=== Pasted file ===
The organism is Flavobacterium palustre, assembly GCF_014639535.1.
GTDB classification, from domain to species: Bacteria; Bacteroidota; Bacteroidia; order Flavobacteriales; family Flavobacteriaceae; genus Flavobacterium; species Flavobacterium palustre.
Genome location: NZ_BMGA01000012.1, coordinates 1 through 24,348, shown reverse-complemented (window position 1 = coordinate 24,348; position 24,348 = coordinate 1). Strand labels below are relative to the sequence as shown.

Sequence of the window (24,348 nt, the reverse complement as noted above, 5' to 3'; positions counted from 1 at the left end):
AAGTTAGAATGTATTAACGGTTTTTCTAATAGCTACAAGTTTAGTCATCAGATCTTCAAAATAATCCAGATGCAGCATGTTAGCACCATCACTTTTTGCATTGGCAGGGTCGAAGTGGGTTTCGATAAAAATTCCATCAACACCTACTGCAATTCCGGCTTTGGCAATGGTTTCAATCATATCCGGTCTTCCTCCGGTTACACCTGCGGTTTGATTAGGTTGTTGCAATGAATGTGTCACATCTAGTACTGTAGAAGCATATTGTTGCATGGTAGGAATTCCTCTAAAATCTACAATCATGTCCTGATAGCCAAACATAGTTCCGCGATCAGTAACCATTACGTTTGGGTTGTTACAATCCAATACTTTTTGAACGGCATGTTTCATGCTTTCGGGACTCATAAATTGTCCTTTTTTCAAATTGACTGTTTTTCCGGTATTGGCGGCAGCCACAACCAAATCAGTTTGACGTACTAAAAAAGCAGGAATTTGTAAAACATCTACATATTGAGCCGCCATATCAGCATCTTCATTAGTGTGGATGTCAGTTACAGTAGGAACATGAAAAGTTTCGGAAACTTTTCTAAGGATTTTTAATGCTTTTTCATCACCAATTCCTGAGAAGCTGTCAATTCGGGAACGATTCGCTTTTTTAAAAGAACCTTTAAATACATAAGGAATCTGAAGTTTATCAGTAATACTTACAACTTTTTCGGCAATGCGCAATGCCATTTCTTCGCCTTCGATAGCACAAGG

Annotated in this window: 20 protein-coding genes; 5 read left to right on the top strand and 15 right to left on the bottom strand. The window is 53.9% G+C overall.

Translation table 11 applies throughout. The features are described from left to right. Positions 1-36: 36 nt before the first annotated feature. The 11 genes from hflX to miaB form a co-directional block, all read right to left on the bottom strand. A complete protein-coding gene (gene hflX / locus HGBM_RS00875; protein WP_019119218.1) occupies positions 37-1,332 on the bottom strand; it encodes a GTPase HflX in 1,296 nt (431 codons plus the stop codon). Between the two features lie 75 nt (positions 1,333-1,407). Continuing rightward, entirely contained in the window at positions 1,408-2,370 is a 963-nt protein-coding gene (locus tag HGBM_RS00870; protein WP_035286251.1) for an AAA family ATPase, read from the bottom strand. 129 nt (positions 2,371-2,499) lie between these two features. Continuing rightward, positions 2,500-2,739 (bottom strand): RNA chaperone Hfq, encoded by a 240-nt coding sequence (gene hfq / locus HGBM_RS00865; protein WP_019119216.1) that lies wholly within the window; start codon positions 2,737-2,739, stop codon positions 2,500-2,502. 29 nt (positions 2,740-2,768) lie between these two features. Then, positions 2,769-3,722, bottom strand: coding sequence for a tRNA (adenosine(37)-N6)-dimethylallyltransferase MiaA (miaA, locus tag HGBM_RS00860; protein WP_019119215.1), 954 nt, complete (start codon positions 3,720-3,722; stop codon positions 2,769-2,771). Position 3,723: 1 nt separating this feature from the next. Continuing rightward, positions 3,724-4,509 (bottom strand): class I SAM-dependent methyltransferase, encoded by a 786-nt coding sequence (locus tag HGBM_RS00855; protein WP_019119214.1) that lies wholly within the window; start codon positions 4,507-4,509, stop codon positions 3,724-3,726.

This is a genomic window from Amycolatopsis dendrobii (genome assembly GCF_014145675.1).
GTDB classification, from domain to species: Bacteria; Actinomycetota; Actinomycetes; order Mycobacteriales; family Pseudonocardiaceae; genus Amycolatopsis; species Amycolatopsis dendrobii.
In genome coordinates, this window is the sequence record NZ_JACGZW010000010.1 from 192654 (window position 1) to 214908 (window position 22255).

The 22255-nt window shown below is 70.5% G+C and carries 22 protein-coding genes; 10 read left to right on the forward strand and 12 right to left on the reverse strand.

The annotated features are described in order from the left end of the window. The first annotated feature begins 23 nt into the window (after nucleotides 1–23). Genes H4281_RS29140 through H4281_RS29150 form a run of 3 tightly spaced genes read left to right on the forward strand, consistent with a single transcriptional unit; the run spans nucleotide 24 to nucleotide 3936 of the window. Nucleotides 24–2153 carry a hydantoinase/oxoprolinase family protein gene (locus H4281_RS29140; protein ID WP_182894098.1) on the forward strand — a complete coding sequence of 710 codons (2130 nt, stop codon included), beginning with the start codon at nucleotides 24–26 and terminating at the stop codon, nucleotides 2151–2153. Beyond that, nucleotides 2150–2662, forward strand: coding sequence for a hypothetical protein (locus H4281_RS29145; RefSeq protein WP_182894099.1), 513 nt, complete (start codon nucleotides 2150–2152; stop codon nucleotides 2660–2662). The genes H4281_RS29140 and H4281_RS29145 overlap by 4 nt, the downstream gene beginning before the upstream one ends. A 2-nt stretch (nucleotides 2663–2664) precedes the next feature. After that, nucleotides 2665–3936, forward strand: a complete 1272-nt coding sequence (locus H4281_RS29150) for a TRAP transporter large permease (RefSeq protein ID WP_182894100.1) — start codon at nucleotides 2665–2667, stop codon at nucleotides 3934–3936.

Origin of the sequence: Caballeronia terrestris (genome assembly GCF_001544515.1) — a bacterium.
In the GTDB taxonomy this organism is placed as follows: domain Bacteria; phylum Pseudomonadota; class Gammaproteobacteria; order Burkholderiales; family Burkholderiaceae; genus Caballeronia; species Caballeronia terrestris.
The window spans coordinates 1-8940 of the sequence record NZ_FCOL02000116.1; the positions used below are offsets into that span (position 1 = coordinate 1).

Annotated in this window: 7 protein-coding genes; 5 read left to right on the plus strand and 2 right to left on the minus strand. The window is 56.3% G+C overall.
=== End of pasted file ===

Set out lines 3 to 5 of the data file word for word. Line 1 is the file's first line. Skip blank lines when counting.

Genome location: NZ_BMGA01000012.1, coordinates 1 through 24,348, shown reverse-complemented (window position 1 = coordinate 24,348; position 24,348 = coordinate 1). Strand labels below are relative to the sequence as shown.

Sequence of the window (24,348 nt, the reverse complement as noted above, 5' to 3'; positions counted from 1 at the left end):
AAGTTAGAATGTATTAACGGTTTTTCTAATAGCTACAAGTTTAGTCATCAGATCTTCAAAATAATCCAGATGCAGCATGTTAGCACCATCACTTTTTGCATTGGCAGGGTCGAAGTGGGTTTCGATAAAAATTCCATCAACACCTACTGCAATTCCGGCTTTGGCAATGGTTTCAATCATATCCGGTCTTCCTCCGGTTACACCTGCGGTTTGATTAGGTTGTTGCAATGAATGTGTCACATCTAGTACTGTAGAAGCATATTGTTGCATGGTAGGAATTCCTCTAAAATCTACAATCATGTCCTGATAGCCAAACATAGTTCCGCGATCAGTAACCATTACGTTTGGGTTGTTACAATCCAATACTTTTTGAACGGCATGTTTCATGCTTTCGGGACTCATAAATTGTCCTTTTTTCAAATTGACTGTTTTTCCGGTATTGGCGGCAGCCACAACCAAATCAGTTTGACGTACTAAAAAAGCAGGAATTTGTAAAACATCTACATATTGAGCCGCCATATCAGCATCTTCATTAGTGTGGATGTCAGTTACAGTAGGAACATGAAAAGTTTCGGAAACTTTTCTAAGGATTTTTAATGCTTTTTCATCACCAATTCCTGAGAAGCTGTCAATTCGGGAACGATTCGCTTTTTTAAAAGAACCTTTAAATACATAAGGAATCTGAAGTTTATCAGTAATACTTACAACTTTTTCGGCAATGCGCAATGCCATTTCTTCGCCTTCGATAGCACAAGG